AT&T Deal Boosts Avici

AT&T turned on its OC192 network, which is powered by Avici routers. Avici's stock turned up 30 percent

January 9, 2001

3 Min Read
AT&T Deal Boosts Avici

Avici Systems Inc. (Nasdaq: AVCI; Frankfurt: BVC7) is delivering on its OC192 promises (see Avici Plays OC192 Card).

Yesterday the company announced availability of the higher-speed OC192c interface, but today came the real news for investors -- Avici had already landed a major customer for its TSR core Internet router. AT&T Corp. (NYSE: T) said today that it’s running live traffic over its nationwide OC192 backbone using Avici’s router as the cornerstone.

The news that AT&T is using the OC192 capability of Avici routers sent Avici's stock up $6.44 (32.59%) to 26.19 in trading today.

Avici’s channelized OC192 interfaces, which became available in the third quarter of last year, are now carrying live traffic among Boston, Chicago, Los Angeles, New York, St. Louis, and San Francisco.

“It’s a tier one network,” says Seth Spalding, director at Epoch Partners. "And that’s a big deal. They’re one of the only carriers actually carrying live OC192 traffic. They aren’t using Juniper, and they didn’t wait for Cisco to get there.”

According to estimates by Epoch Partners, the deal is worth approximately $5.2 million.

"They are well on their way toward hitting the $9 million in revenue we predicted for the quarter ending in March,” adds Spalding. This announcement follows yesterday’s announcement regarding the availability of OC192c (concatenated) interfaces (see Avici Intros OC192 Line Card). Now the company will offer both channelized and concatenated interfaces.

What’s the difference between channelized and concatenated? Channelized interfaces consist of four separate OC48 channels each running at 2.5 Gbit/s muxed together in an OC192 pipe, while the concatenated version is a solid OC192 pipe with one channel running at speeds close to 10 Gbit/s. Each implementation has its own benefits. The channelized implementation can hook into existing OC48 gear, while concatenated pipes require special faster gear. On the flip-side, concatenated pipes are better for carrying higher bit rates of traffic.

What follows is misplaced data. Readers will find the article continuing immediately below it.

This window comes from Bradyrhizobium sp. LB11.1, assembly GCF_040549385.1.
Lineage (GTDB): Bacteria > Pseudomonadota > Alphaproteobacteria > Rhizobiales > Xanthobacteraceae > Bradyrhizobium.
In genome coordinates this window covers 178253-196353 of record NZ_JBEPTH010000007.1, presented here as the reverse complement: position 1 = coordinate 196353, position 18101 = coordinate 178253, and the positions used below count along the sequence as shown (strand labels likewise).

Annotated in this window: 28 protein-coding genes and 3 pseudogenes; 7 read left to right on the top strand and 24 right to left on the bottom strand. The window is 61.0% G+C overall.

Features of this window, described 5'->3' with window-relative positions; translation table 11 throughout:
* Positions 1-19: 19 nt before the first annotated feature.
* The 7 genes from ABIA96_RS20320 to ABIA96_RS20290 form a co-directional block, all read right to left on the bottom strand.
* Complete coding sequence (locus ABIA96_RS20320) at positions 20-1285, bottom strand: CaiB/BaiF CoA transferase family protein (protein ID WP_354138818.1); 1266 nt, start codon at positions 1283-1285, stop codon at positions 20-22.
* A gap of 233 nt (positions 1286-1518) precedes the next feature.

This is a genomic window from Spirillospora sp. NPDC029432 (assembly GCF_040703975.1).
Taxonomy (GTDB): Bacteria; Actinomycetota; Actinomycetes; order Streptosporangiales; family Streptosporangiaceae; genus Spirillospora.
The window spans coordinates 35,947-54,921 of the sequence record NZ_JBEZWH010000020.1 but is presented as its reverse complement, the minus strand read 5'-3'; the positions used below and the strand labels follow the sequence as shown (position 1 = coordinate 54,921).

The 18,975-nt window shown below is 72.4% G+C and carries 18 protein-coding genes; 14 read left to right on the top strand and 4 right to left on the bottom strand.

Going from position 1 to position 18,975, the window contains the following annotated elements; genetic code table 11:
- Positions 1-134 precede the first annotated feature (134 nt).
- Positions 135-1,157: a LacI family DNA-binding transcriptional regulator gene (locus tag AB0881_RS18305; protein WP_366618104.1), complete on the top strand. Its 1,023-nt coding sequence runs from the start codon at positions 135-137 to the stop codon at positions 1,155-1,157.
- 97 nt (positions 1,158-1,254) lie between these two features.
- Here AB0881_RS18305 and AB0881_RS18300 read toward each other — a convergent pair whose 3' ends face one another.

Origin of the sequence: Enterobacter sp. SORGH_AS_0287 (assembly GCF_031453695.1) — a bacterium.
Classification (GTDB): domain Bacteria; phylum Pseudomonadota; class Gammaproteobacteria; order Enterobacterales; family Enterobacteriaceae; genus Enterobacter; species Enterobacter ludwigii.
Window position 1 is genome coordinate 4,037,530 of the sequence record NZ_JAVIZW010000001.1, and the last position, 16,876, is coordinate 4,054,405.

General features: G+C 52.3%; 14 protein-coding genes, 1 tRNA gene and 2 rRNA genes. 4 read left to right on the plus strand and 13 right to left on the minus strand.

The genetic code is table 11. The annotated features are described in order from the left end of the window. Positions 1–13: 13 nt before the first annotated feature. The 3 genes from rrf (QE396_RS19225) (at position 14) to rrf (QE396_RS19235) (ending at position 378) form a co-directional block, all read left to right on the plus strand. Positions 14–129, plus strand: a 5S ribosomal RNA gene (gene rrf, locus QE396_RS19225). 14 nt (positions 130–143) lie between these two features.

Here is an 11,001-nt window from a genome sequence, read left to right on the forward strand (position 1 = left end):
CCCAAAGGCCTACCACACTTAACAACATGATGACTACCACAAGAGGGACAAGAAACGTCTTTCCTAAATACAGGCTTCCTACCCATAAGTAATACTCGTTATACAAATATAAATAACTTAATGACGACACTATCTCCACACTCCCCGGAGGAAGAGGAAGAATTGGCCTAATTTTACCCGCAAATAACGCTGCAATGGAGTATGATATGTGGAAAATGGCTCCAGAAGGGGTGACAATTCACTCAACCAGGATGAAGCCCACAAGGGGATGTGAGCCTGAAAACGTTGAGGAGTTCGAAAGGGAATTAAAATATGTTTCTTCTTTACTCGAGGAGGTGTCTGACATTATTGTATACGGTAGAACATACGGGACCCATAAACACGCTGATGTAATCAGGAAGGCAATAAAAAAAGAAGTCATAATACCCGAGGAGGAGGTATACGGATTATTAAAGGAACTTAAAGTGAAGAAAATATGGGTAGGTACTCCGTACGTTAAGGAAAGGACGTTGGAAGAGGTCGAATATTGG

“Right now we are using the channelized OC192 interfaces,” says William Hoffman, a spokesperson for AT&T. “But we plan to also use the concatenated interfaces when they become available in volume. We had a very robust bake-off selection process, and Avici came out on top.”

While only the largest of backbone providers are ready for OC192 interfaces right now, it’s clear that service providers are looking for a clear growth path, says Pete Chadwick, VP of marketing for Avici.

“For a certain class of customers, it’s becoming another checklist item,” he says. “It’s going to take some time before OC192 is the predominant backbone speed, but you can’t get through the evaluation process without it.”

So, where is routing market leader Cisco Systems Inc. (Nasdaq: CSCO) with its OC192 development? The company says that it’s on target to deliver OC192 interfaces by the end of this quarter (see Volpi Downplays Cisco Concerns).

But Cisco is already suffering the consequences of not being first to market. In the latest report issued by The Dell'Oro Group, Juniper Networks Inc.'s (Nasdaq: JNPR) core and edge router market share grew from 22 percent in the previous quarter to 29 percent from July through September 2000 (see Juniper Eats Into Cisco's Lunch). Coincidentally, Cisco’s market share was down from 72 percent in the previous quarter to 68 percent in the third quarter of 2000. Such changes have been attributed, in part, to Juniper’s OC192 offering.

"OC192 has been one of the most important growth drivers for Juniper from September to December,” says Paul Johnson, senior technology analyst for Robertson Stephens. "IP traffic aggregates pretty quickly, and its going to become increasingly more critical to support.”

Avici will now compete head to head with Juniper. But Avici and some analysts are quick to point out differences between the two products.

“The fact that Avici has a more scaleable architecture than Juniper’s fixed configuration is why they were considered exclusively by AT&T,” says Spalding. “That’s why the stock is up 20 percent today. "

While the stock rallied around good news today, analysts point out that the insider lockup period for Avici shares ends January 23, which could flood the market with new shares and cause some price weakness.

-- Marguerite Reardon, senior editor, Light Reading,

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